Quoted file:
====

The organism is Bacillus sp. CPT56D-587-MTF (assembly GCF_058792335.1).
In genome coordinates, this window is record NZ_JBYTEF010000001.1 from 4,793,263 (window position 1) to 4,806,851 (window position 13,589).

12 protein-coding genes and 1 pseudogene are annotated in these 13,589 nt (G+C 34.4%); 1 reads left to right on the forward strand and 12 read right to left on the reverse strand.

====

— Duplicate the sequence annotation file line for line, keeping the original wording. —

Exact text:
The organism is Bacillus sp. CPT56D-587-MTF (assembly GCF_058792335.1).
In genome coordinates, this window is record NZ_JBYTEF010000001.1 from 4,793,263 (window position 1) to 4,806,851 (window position 13,589).

12 protein-coding genes and 1 pseudogene are annotated in these 13,589 nt (G+C 34.4%); 1 reads left to right on the forward strand and 12 read right to left on the reverse strand.